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Need to unhandle a tool

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Forum topic by Troy Cleckler posted 09-12-2014 11:06 AM 1018 views 0 times favorited 11 replies Add to Favorites Watch
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Troy Cleckler

384 posts in 836 days


09-12-2014 11:06 AM

I’m building an articulating hollow system and one of the tools that I can use is a Sorby swan neck scraper with a handle. I like the handle and want to try and salvage it to use latter if I need one. The ferrel has one dimple in it to hold it to the tenon. What’s the best way to get it off?
Also, the scraper is mounted on the underside, flat portion, of the tool. Can I grind a shoulder on the top side to accept a round carbide cutter? Just thinking this would give me three options for this tool, round scraper, 1/4 in scraper and round carbide cutter/scraper.

-- Troy. - Measure twice, cut once and fill the gaps....


11 replies so far

View mahdee's profile

mahdee

3553 posts in 1232 days


#1 posted 09-12-2014 11:56 AM

You can probably file off the dimple to release the blade shaft. As for flattening the other side of the blade, the only concern would be, how much the strength of the tool will be compromised. The idea is a good one though.

-- earthartandfoods.com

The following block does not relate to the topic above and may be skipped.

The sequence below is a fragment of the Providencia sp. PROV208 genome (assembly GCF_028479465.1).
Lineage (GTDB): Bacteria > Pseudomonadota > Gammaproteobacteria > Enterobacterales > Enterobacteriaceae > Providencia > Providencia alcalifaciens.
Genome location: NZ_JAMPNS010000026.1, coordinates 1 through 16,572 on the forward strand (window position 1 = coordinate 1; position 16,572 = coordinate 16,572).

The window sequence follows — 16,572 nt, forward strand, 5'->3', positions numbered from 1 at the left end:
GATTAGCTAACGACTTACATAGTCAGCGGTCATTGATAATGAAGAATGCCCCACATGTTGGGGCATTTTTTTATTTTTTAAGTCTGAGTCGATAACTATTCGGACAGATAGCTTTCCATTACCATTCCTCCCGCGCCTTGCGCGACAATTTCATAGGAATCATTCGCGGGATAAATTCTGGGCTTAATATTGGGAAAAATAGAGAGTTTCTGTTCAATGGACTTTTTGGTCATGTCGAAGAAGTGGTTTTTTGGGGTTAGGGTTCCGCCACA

View BinghamtonEd's profile

BinghamtonEd

2281 posts in 1834 days


#2 posted 09-12-2014 01:00 PM

You could drill the dimple out, just don’t drill too far past the ferrel. When you go to reuse it, either get a new ferrel, dimple it again using a punch slightly larger than the drilled hole, or epoxy some brass rod through the drilled hole into the tenon and sand it flush with the ferrel. Or, just dimple it in a different location.

-- - The mightiest oak in the forest is just a little nut that held its ground.

View hairy's profile

hairy

2384 posts in 2997 days


#3 posted 09-12-2014 01:05 PM

Leave the dimple and ferrule alone. Put the scraper blade in a vise, put the handle close to the vise,and pry it off. That’s how I removed my Sorby spindle roughing gouge when I made a new handle for it.

-- stay thirsty my friends...

View Nubsnstubs's profile

Nubsnstubs

826 posts in 1195 days


#4 posted 09-12-2014 03:42 PM

I have one of those. If I want to remove the shaft, I can just point it downwards, and it’ll fall out. LOL. I live in the desert, and I guess the wood was still a little wet when the handle was made, so when it got to my place, it dried out and cracked. The tool is loose in the handle. I would recommend you copy the design of the handle from a local wood rather than try to save it.
The bar, shank or neck on mine is 1/2” OD, and where it’s flat, is .350” or between 5/16 and 3/8””. I think grinding a flat on the top to mount a carbide cutter would not leave enough threads to support the cutters you would be using. It would work for a time, but you will have a structural failure.
I would get a carbide cutter that is the same OD as the Sorby HSS cutter, and put in on just like the Sorby HSS, but use a Carr Lane precision washer underneath it for support…............. Jerry (in Tucson)

-- Jerry (in Tucson)

View Troy Cleckler 's profile

Troy Cleckler

384 posts in 836 days


#5 posted 09-12-2014 03:48 PM